State Farm says Bethalto house fire was set as unpaid claim trial closes

By Steve Gonzalez | Feb 15, 2008

Byron Closing arguments are expected to begin Friday morning in a trial involving a Bethalto woman's unpaid house fire claim.


Closing arguments are expected to begin Friday morning in a trial involving a Bethalto woman's unpaid house fire claim.

Represented by Michael Glisson of Alton, Terry Lowe sued State Farm Insurance in August 2006, alleging her home at 528 W. Corbin in Bethalto sustained fire damage on Nov. 14, 2004.

She claims State Farm's refusal to pay her claim without conducting a reasonable investigation is vexatious and without reasonable cause.

But State Farm claims the reason it did not pay the claim is because Lowe set the fire or had someone else do it at her direction which would preclude her from recovering damages.

Lowe claims her policy started in May 2004 and expired in May 2006.

"As a result of the fire, State Farm became liable to pay plaintiff for the property loss on the home," Lowe's complaint states. "Additionally, State Farm became liable to pay personal property losses and additional living expenses of plaintiff and his family and guests."

State Farm also alleges Lowe concealed and misrepresented material information concerning the condition of the house before the loss, her whereabouts at the time of the fire, her living arrangements and her involvement in setting the fire.

State Farm is represented by James DeFranco of Swansea.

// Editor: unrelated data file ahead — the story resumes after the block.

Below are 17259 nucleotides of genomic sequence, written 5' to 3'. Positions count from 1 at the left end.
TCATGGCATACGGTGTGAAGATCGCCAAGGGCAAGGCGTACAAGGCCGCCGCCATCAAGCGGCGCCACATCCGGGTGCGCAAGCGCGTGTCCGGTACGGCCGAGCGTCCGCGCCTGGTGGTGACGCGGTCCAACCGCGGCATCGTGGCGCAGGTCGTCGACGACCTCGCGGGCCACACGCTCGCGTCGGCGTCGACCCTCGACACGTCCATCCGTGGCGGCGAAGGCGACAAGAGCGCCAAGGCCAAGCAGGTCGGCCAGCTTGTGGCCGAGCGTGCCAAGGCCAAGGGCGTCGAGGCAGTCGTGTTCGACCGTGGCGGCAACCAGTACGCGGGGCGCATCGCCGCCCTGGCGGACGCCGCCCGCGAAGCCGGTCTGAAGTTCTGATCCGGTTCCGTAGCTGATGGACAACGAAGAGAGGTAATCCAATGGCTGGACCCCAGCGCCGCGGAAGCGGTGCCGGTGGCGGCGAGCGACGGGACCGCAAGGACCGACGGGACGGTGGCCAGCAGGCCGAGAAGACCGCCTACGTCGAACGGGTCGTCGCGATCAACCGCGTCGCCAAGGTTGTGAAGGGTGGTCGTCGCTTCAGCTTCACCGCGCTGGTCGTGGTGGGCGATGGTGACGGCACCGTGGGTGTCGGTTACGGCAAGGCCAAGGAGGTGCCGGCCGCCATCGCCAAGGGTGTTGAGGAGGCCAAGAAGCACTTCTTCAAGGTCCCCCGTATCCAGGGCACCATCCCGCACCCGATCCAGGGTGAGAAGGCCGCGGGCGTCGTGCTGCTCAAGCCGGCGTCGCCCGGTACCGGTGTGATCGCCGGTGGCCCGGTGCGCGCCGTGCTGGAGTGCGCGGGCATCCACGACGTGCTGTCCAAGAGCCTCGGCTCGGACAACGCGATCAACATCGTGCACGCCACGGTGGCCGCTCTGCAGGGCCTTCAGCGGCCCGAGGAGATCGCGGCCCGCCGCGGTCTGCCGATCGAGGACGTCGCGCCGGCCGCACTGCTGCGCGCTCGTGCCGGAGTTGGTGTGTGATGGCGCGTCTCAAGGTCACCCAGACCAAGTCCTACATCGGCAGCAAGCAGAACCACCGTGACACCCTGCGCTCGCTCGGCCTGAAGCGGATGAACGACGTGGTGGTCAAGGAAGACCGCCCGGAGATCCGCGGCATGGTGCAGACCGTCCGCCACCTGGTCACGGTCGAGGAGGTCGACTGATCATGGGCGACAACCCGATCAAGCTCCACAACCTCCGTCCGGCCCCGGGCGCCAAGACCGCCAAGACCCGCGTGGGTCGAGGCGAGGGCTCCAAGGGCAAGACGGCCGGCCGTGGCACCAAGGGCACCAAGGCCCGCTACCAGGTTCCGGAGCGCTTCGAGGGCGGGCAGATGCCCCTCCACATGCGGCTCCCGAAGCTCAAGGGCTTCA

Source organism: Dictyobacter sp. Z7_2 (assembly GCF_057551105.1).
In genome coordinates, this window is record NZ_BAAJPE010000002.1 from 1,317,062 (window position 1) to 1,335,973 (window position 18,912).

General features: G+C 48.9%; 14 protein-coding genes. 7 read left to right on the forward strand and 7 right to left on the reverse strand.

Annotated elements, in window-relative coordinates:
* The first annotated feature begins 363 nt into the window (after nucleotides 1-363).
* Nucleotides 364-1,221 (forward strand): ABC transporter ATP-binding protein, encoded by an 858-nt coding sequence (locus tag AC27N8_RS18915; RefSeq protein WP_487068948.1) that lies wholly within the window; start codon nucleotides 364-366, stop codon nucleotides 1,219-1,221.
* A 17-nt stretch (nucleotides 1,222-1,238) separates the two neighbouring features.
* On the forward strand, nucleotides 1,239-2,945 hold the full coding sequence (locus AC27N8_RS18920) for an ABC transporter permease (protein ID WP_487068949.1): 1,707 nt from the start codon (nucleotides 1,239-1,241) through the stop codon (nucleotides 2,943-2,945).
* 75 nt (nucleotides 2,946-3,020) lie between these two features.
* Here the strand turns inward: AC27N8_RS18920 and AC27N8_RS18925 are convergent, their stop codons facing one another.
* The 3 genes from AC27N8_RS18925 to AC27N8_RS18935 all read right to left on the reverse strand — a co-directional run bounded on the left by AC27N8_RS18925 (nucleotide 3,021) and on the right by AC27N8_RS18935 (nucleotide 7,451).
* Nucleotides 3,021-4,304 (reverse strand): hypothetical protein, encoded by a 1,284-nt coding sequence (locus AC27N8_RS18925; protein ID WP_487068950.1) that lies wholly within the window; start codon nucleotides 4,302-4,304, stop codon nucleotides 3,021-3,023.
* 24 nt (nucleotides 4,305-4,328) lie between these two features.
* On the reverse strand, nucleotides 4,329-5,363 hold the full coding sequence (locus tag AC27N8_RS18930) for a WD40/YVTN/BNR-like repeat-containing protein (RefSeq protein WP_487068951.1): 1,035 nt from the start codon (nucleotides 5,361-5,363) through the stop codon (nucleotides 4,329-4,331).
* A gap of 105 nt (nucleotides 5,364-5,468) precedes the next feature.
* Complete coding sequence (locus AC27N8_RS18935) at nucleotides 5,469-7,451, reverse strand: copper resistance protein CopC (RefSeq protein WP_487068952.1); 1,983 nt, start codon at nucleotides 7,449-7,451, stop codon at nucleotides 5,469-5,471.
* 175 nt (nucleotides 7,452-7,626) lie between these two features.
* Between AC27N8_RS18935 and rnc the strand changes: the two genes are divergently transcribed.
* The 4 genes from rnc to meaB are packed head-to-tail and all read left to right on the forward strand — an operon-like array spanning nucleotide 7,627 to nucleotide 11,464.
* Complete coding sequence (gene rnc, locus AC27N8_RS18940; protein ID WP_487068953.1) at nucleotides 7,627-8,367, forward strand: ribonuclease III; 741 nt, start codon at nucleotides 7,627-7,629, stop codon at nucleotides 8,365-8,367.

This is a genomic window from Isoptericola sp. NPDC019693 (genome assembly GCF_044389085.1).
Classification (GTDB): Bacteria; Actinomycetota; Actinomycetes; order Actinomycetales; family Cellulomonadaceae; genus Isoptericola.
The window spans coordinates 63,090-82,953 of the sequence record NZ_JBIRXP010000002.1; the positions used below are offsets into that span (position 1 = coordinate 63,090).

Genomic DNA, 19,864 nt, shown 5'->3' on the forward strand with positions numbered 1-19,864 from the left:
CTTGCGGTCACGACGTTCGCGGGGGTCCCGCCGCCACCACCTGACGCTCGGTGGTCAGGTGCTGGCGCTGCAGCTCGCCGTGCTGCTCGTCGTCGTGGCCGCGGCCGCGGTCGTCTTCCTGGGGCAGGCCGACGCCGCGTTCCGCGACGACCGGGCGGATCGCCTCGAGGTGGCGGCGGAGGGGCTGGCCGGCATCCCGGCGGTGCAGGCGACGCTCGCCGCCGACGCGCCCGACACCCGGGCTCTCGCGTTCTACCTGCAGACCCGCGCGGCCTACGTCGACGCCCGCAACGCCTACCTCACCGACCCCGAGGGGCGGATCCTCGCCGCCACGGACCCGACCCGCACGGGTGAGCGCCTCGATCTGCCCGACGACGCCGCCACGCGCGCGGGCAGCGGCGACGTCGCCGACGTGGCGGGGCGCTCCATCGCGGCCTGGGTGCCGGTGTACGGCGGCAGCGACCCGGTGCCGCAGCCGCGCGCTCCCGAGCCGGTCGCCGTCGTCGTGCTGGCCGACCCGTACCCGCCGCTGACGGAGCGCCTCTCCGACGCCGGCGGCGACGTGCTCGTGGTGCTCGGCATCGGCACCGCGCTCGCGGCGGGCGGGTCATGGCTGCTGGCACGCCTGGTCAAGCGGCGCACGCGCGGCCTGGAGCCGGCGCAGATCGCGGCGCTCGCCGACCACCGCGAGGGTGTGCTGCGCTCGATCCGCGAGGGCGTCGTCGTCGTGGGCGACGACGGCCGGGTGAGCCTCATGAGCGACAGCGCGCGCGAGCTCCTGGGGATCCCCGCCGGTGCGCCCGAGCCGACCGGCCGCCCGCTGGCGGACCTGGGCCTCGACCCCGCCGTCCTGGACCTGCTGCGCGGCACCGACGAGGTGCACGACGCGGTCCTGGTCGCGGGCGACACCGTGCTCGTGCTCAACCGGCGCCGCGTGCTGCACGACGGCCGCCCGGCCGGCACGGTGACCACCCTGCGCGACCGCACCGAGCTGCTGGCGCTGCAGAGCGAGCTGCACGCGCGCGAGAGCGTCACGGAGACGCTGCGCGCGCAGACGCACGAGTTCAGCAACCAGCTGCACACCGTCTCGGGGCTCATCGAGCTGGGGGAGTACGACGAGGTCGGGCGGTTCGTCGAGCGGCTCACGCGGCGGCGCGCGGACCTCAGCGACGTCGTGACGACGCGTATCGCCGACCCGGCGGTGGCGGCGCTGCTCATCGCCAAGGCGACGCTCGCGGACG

On Thursday, former Bethalto Fire Chief John Nolte took the stand to discuss his investigation.

Nolte testified that he found no evidence during the course of his investigation that linked Lowe to starting the fire.

He testified that there were no accelerants used in the home to cause the fire and that he was unable to determine the cause of the fire.

Joseph Harszy, president of the Southern Illinois Arson Investigators Association, was also scheduled to take the stand.

According to court documents, Harszy was to testify that he was in a Wal-Mart a few days after the fire and was approached by store employee Brenda Meadows, who told him David Lowe set a house fire because his wife was leaving him and it was an attempt to make her stay.

Meadows is expected to testify that David Lowe was intoxicated when he admitted to setting the fire in question. She also is expected to testify that she is afraid of David Lowe, had a past relationship with him and that he set the fire so that his wife would not leave him.

Prior to the start of the trial, State Farm filed several motions in limine asking presiding judge Nicholas Byron to exclude any offers of settlement or refusals to make offers of settlement because the matters are irrelevant and are not probative to any material issue in the case.

State Farm argues the evidence is irrelevant because a compromise in reality involves a purchase of peace rather than an admission of liability.

Among other things, State Farm also wants Byron to ban any reference in the presence of the jury that Lowe was not arrested or charged with a crime in connection to the fire.

State Farm argues that just because the government failed to act is immaterial to the issues in the case for insurance purposes.

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